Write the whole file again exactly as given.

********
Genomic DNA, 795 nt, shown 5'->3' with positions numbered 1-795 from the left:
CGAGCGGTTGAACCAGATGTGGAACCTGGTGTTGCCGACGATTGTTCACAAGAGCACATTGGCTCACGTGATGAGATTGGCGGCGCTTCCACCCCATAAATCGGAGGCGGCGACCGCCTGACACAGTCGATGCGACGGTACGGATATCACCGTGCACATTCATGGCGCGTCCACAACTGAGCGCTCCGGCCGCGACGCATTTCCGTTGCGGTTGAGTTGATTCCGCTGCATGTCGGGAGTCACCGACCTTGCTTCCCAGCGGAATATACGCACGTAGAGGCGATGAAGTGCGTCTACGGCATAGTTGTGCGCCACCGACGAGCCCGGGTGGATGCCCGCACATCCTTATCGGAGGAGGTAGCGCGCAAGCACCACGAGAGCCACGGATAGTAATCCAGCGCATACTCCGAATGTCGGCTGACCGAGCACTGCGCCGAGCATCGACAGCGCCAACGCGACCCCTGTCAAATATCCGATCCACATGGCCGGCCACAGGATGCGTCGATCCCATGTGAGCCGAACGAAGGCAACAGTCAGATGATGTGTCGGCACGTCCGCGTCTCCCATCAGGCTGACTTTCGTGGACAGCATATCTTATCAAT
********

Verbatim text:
Genomic DNA, 795 nt, shown 5'->3' with positions numbered 1-795 from the left:
CGAGCGGTTGAACCAGATGTGGAACCTGGTGTTGCCGACGATTGTTCACAAGAGCACATTGGCTCACGTGATGAGATTGGCGGCGCTTCCACCCCATAAATCGGAGGCGGCGACCGCCTGACACAGTCGATGCGACGGTACGGATATCACCGTGCACATTCATGGCGCGTCCACAACTGAGCGCTCCGGCCGCGACGCATTTCCGTTGCGGTTGAGTTGATTCCGCTGCATGTCGGGAGTCACCGACCTTGCTTCCCAGCGGAATATACGCACGTAGAGGCGATGAAGTGCGTCTACGGCATAGTTGTGCGCCACCGACGAGCCCGGGTGGATGCCCGCACATCCTTATCGGAGGAGGTAGCGCGCAAGCACCACGAGAGCCACGGATAGTAATCCAGCGCATACTCCGAATGTCGGCTGACCGAGCACTGCGCCGAGCATCGACAGCGCCAACGCGACCCCTGTCAAATATCCGATCCACATGGCCGGCCACAGGATGCGTCGATCCCATGTGAGCCGAACGAAGGCAACAGTCAGATGATGTGTCGGCACGTCCGCGTCTCCCATCAGGCTGACTTTCGTGGACAGCATATCTTATCAAT